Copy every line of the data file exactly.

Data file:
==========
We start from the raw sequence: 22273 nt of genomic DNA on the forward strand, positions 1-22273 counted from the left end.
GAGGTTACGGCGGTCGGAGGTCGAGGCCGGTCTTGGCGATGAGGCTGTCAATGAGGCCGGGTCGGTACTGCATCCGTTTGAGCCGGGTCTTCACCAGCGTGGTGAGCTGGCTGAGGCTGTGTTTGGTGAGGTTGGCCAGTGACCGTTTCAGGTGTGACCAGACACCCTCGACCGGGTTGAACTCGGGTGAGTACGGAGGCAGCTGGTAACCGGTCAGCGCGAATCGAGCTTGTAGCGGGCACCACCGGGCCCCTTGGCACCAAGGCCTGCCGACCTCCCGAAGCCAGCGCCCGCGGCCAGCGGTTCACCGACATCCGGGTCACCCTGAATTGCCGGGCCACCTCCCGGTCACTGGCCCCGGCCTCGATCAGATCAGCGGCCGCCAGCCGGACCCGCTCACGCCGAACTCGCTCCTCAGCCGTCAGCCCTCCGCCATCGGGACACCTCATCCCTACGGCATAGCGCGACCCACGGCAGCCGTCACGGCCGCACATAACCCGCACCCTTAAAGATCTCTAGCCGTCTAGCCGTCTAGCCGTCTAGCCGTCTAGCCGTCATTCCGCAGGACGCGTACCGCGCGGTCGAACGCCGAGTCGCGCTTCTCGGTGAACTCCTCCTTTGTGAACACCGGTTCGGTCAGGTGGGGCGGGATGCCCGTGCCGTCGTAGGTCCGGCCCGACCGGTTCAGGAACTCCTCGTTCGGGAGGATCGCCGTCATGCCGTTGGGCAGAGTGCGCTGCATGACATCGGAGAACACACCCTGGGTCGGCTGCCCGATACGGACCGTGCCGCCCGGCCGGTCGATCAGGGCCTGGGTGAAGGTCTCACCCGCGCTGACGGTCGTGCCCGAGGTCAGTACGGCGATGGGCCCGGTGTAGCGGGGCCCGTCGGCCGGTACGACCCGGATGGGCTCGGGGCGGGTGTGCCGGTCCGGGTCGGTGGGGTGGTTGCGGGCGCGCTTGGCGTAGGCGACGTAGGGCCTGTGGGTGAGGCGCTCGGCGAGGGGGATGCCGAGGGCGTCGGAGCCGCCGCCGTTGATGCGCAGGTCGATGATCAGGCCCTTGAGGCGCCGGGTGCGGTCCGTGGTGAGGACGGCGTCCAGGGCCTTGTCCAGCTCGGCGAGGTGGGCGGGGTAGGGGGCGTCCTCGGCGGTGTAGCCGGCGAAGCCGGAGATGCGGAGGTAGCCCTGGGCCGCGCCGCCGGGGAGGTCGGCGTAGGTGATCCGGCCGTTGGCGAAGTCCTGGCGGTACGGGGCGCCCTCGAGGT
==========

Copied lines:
We start from the raw sequence: 22273 nt of genomic DNA on the forward strand, positions 1-22273 counted from the left end.
GAGGTTACGGCGGTCGGAGGTCGAGGCCGGTCTTGGCGATGAGGCTGTCAATGAGGCCGGGTCGGTACTGCATCCGTTTGAGCCGGGTCTTCACCAGCGTGGTGAGCTGGCTGAGGCTGTGTTTGGTGAGGTTGGCCAGTGACCGTTTCAGGTGTGACCAGACACCCTCGACCGGGTTGAACTCGGGTGAGTACGGAGGCAGCTGGTAACCGGTCAGCGCGAATCGAGCTTGTAGCGGGCACCACCGGGCCCCTTGGCACCAAGGCCTGCCGACCTCCCGAAGCCAGCGCCCGCGGCCAGCGGTTCACCGACATCCGGGTCACCCTGAATTGCCGGGCCACCTCCCGGTCACTGGCCCCGGCCTCGATCAGATCAGCGGCCGCCAGCCGGACCCGCTCACGCCGAACTCGCTCCTCAGCCGTCAGCCCTCCGCCATCGGGACACCTCATCCCTACGGCATAGCGCGACCCACGGCAGCCGTCACGGCCGCACATAACCCGCACCCTTAAAGATCTCTAGCCGTCTAGCCGTCTAGCCGTCTAGCCGTCTAGCCGTCATTCCGCAGGACGCGTACCGCGCGGTCGAACGCCGAGTCGCGCTTCTCGGTGAACTCCTCCTTTGTGAACACCGGTTCGGTCAGGTGGGGCGGGATGCCCGTGCCGTCGTAGGTCCGGCCCGACCGGTTCAGGAACTCCTCGTTCGGGAGGATCGCCGTCATGCCGTTGGGCAGAGTGCGCTGCATGACATCGGAGAACACACCCTGGGTCGGCTGCCCGATACGGACCGTGCCGCCCGGCCGGTCGATCAGGGCCTGGGTGAAGGTCTCACCCGCGCTGACGGTCGTGCCCGAGGTCAGTACGGCGATGGGCCCGGTGTAGCGGGGCCCGTCGGCCGGTACGACCCGGATGGGCTCGGGGCGGGTGTGCCGGTCCGGGTCGGTGGGGTGGTTGCGGGCGCGCTTGGCGTAGGCGACGTAGGGCCTGTGGGTGAGGCGCTCGGCGAGGGGGATGCCGAGGGCGTCGGAGCCGCCGCCGTTGATGCGCAGGTCGATGATCAGGCCCTTGAGGCGCCGGGTGCGGTCCGTGGTGAGGACGGCGTCCAGGGCCTTGTCCAGCTCGGCGAGGTGGGCGGGGTAGGGGGCGTCCTCGGCGGTGTAGCCGGCGAAGCCGGAGATGCGGAGGTAGCCCTGGGCCGCGCCGCCGGGGAGGTCGGCGTAGGTGATCCGGCCGTTGGCGAAGTCCTGGCGGTACGGGGCGCCCTCGAGGT